Thursday, June 21, 2012

What We're Reading: New Science Books


We are fortunate to be living in an exciting time for paleoanthropology. Over the course of the last 50 years or so, with new discoveries in Africa and elsewhere, an understanding of the history of human origins has been slowly emerging. There have been many revisions in the consensus concerning that history over the years, and those interested in this subject and who have not revisited it for awhile may in fact be a little startled to discover how the picture has changed.

Ian Tattersall of the American Museum of Natural History in New York has written extensively on human origins over the years. The books he has written are usually overviews of where we are today on the subject, analyzing the significance of recent discoveries, integrating them into previous knowledge, and presenting the reader with a current summary of the field. Previous books have tended to focus on the fossil record and what it tells us about differences in human anatomy and biomechanics, but in this most recent overview Tattersall has incorporated into his summation the latest findings from the disciplines of molecular anthropology and cultural anthropology as well as speculations derived from studies of primate cognition. Tattersall’s books have been noted for their evenhandedness. He has positioned himself to be a moderator in evaluating the competing and controversial claims of partisans, but the presentation here is notable in that only particular discoveries and not personalities are discussed. He focuses here on areas of consensus rather than the details of particular disagreements in order to give us a broad overview of the field at this time.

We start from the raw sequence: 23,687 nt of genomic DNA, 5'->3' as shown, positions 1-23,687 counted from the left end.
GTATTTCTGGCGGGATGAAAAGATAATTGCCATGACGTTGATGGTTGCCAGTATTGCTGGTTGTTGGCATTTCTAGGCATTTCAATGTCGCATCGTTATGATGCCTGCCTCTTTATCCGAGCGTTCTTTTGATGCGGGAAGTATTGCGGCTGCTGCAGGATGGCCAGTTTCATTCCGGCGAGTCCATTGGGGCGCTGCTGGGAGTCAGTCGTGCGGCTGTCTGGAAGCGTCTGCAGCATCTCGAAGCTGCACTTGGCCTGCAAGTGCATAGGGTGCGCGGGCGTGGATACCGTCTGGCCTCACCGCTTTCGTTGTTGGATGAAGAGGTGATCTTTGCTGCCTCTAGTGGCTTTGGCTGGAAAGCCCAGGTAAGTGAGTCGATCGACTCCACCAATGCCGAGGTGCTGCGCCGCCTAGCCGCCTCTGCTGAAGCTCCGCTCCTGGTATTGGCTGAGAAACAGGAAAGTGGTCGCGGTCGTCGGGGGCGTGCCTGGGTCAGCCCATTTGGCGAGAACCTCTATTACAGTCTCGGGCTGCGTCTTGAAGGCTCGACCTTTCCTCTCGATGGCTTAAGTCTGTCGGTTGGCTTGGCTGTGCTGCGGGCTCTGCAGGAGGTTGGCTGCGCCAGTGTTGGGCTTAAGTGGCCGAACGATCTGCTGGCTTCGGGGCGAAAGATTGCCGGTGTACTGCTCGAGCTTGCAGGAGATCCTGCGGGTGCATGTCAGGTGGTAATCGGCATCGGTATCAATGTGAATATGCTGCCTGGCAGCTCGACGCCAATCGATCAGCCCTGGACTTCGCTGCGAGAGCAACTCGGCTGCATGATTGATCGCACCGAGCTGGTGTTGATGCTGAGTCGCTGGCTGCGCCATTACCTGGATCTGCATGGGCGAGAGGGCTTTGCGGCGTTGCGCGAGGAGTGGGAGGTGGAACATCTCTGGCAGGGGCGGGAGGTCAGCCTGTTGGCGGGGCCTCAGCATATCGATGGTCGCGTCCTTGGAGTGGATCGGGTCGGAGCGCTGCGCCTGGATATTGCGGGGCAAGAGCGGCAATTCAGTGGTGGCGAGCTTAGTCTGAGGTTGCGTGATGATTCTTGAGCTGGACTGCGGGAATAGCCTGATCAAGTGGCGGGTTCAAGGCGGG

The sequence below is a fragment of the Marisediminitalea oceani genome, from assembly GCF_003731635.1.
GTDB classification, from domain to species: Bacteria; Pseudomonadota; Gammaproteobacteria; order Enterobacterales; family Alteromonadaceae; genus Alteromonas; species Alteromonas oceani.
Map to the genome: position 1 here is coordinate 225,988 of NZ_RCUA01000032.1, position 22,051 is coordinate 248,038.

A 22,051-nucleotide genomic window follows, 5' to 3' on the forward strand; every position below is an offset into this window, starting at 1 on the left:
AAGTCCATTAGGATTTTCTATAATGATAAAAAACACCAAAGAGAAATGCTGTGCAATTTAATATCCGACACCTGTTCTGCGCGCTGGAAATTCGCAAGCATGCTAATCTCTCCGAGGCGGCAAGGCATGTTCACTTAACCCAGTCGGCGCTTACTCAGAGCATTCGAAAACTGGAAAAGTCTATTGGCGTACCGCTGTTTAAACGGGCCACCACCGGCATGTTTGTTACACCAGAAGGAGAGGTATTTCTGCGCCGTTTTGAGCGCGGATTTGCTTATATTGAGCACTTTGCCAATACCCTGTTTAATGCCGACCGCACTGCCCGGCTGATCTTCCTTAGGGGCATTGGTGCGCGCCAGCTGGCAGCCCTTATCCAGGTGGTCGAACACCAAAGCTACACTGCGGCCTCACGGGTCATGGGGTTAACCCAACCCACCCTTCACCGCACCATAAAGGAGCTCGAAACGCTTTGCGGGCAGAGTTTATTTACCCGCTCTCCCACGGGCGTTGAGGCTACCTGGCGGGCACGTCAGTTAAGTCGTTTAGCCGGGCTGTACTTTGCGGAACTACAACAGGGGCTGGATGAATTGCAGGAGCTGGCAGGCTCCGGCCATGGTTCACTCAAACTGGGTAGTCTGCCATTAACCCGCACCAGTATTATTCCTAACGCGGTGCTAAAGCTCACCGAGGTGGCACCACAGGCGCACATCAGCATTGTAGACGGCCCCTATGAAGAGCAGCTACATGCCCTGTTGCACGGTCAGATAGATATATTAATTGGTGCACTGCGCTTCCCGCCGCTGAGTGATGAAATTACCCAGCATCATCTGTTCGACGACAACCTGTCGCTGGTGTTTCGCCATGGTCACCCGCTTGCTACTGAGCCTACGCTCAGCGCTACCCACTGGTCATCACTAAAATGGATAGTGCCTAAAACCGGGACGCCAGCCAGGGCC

The picture of human origins in the mid and late 20th Century relied heavily on the feature of bipedality as being decisive in classifying fossils as hominids. Various hominid species were also associated with particular stone “toolkits.” Significant developments in anatomy were thought to be associated with major changes in the African landscape due to climate change, which was associated in turn with changes in diet, particularly the inclusion of meat in hominid diets. The prevailing view of how evolution worked at the time was that significant changes resulted from small incremental changes that accumulated over a very long period of time, changes that were preserved in a species because they were adaptive. The idea of incremental change fostered the notion that a rather linear line of hominid development could be traced through several successive species of hominid to Homo sapiens. Some hominid species, particularly Homo erectus were recognized as a species that had left Africa and peopled areas of Europe and Asia. While there was some thought that Homo erectus may have developed into Homo sapiens in these areas, the general view seemed to hold that the origins of Homo sapiens was in Africa, and that their eventual domination of the world was the result of a later exodus of Homo sapiens from Africa accompanied by the eventual extinction of Homo erectus. The place of Neanderthals in human evolutionary history was not completely settled. While it seemed that most paleoanthropologists did not believe Neanderthals to be in a direct developmental line with Homo sapiens, some entertained the possibility that the species had interbred with Homo sapiens and was eventually subsumed into the Homo sapiens species.